Business Budget 2018

Wednesday 13 December 2017

'I need extra cash for more than just OAPs' - Varadkar

Social Protection Minister Leo Varadkar Photo: Tom Burke
Social Protection Minister Leo Varadkar Photo: Tom Burke
Kevin Doyle

Kevin Doyle

Social Protection Minister Leo Varadkar will warn government colleagues that he must be given the resources to help more than just pensioners in the Budget.

The minister is expected to sanction a €5 hike in the old-age pension at a cost of around €160m, which would more than wipe out any extra funding he is likely to receive from Public Expenditure Minister Paschal Donohoe.

The Irish Independent understands that Mr Varadkar will not oppose the increase in the pension but has concerns about the costs involved.

"There's no deal done on this yet but there will definitely be some sort of increase for pensioners," said a source.

Fianna Fáil's Willie O'Dea sparked anger within Fine Gael during the summer by demanding that the increase be at least €5 and sources say Mr Varadkar is aware of "political sensitivity" of the issue.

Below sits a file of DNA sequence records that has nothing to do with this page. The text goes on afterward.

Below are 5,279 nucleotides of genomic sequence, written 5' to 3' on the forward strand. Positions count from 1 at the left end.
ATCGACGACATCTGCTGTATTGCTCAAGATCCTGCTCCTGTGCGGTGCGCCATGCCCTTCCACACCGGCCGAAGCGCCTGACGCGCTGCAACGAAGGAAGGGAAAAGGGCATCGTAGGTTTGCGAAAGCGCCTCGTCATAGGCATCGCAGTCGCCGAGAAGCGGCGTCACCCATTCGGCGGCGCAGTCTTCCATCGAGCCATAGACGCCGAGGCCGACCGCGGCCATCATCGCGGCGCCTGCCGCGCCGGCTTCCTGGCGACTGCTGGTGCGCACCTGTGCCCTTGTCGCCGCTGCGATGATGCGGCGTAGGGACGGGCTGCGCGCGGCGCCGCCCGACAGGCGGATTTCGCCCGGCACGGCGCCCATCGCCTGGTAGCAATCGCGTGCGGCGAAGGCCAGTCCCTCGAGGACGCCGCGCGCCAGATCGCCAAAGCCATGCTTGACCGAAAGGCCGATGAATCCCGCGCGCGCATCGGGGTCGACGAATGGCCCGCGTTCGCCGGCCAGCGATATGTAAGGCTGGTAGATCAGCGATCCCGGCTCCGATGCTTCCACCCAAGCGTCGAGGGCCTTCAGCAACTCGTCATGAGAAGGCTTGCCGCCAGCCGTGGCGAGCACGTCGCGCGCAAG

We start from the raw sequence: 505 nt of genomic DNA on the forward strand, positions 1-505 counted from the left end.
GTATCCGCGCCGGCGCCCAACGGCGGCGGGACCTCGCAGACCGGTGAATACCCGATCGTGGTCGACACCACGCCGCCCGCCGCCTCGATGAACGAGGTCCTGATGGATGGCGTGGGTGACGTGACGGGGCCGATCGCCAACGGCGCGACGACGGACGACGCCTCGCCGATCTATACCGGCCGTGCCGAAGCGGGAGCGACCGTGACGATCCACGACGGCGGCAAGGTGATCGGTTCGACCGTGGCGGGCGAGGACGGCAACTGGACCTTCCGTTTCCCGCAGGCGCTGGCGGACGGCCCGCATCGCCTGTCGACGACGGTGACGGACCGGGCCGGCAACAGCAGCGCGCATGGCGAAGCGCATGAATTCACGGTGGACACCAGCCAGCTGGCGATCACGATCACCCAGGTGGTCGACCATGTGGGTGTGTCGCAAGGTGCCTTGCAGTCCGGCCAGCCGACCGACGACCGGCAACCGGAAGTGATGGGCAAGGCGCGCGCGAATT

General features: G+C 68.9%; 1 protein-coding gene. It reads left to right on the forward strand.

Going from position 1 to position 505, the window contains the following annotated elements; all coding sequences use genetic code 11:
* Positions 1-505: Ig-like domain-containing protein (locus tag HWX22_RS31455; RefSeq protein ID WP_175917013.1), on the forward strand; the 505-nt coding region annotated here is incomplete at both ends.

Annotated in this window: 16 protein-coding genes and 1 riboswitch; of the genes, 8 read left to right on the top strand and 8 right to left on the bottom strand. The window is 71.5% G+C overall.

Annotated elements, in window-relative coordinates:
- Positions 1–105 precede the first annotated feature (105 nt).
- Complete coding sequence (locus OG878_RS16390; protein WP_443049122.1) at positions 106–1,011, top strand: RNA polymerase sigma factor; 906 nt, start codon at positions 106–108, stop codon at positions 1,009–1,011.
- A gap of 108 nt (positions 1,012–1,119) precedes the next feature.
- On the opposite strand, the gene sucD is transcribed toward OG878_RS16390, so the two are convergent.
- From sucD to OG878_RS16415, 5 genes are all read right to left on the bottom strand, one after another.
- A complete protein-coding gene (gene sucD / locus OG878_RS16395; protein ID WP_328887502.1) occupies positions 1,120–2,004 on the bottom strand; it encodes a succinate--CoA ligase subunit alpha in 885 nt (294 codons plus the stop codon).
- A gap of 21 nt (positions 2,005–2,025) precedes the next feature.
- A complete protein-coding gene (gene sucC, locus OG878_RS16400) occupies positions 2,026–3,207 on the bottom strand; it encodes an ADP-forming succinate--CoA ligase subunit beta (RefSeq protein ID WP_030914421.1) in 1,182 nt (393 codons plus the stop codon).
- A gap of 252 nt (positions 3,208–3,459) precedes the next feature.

"It's definitely not the case that Varadkar is opposed to an increase for pensioners but the Social Protection budget has to benefit a whole range of people, including people like the self-employed that Fianna Fáil haven't put much focus on," the source said.

One of the centre-pieces of the minister's proposals is the extension of some previously unavailable social welfare benefits to the self-employed.

Mr Donohoe has now met individually with all members of the Cabinet and is in the process of "finalising bids". He has €610m for new day-to-day spending on items like pensions, education and health, as well as another €60m which will be allocated to capital spending.

As well as ministers, Mr Donohoe has meet with the Irish Congress of Trade Unions, the Irish Farmers Association, the Construction Industry Federation and IBEC in recent days.

One of his toughest negotiations is with Children's Minister Katherine Zappone, who wants a new childcare subsidy to focus on low-income families rather than the so-called 'squeeze middle'.

She said yesterday that she makes "no apology" for her hard line. "I would hope to also be able to increase support for children in every family but as I said before that's dependent on the resources that are given to me," she said.

Mr Donohoe praised her "grasp and leadership" for childcare and said he was "working very hard" to reach a deal.

Irish Independent

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